As a business coach who has worked with dozens of successful leadership teams, not a week goes by when I don't get a request to discuss a business plan or review a pitch deck. People want me to tell them if their strategy is right, whether their technology plan is doable, or if their leadership team has the right experience. I tell them all the same thing.
The first thing to address in your pitch is not your return on their investment. Instead, you should focus on the impact their investment will make. Don't get me wrong, you need to show a return, but that's not enough to get them to write a check. You need to show them their money will have impact.
Impact can take many forms. It could be anything from how you're going to change the way people shop for clothes or how you're going to provide construction loans to people who don't have access to credit to how you're going to bring new treatments to people who are suffering. The impact doesn't need to be grand or noble, but it needs to be personal.
Research shows that while people do need factual, rational data--things like financial forecasts, returns on investments, and risk profiles--to make decisions, they only use them to justify decisions they have already made using their emotional gut.
In other words, investors will first decide if they want to invest in your business based on personal and emotional factors. Then they consider the rational factors to decide if they should invest.
This means you need connect investors to the impact you will make with your business if you're going to effectively sell them on your business and get your funding. To do that, you need to do these things.
Explain the problem you are solving.
Start by explaining the problem. Whose problem is it? When do they have it? When did it start? What options do they have? What does it feel like to have the problem?
For example, if you're selling a new type of mouse trap, talk about how current mouse traps and poisons don't work very well, are difficult to use, and can injure people. Focus on the feelings related to the problems: frustrations, danger, and fear.
Explain why the problem is a problem.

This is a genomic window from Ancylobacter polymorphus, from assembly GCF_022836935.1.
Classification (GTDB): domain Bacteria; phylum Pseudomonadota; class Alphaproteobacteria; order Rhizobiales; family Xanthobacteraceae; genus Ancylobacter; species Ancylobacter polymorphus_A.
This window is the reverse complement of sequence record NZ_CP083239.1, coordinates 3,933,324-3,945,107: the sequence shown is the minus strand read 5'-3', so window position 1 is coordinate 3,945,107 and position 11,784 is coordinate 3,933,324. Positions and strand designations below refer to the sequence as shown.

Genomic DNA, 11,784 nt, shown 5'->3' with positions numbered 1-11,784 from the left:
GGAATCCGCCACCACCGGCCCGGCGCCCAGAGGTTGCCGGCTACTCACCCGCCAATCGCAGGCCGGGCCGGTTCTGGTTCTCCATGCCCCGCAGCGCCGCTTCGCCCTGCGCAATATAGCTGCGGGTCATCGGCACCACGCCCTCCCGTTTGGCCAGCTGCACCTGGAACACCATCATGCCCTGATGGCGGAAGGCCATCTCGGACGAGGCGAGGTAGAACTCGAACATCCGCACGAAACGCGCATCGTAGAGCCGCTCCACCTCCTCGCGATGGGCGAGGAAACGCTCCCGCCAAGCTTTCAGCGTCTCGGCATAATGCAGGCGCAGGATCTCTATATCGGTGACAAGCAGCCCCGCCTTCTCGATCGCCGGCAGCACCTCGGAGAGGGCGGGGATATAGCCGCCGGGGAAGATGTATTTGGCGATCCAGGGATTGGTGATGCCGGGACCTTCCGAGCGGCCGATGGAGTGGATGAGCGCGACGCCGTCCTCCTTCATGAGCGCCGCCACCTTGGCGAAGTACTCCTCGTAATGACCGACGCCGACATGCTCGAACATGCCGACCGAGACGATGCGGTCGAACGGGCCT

Once you've detailed the primary problem, dig deeper and show the impact of the secondary problem that the first problem created. Ideally, this next level is not initially obvious and will be a surprise to the investor. Show them the impact they will have with their investment, and try to show something he or she didn't initially see.
In the mousetrap case, you could talk about how not catching the mice leads to increased chances of the spread of disease or the damage to homes that can lead to significant and costly repairs. Show how the problem is actually bigger than one might initially think.
Explain the better future that results once the problem is solved.
Once you've detailed the primary problem and the deeper impact, describe a better and highly desirable future. Paint a vivid picture for your investor to become emotionally attached to. Get them to want to see your vision for the future realized.
In the mousetrap example, describe how great it will be to have mice-free homes where healthy children can play freely, without parents worrying they will be hurt by traditional traps and toxins.
Organizationally, the visualization can happen at different points of the investment conversation. I like to flood the investor with the rational data prior to making the emotional pitch. I might also focus my pitch differently depending on what I know about the investor's values and what I know about him or her as a person.
In the end, a successful pitch will need both rational and emotional content. The ways the human mind works and the ways each individual makes decisions are multifaceted. Our investment pitches should reflect that.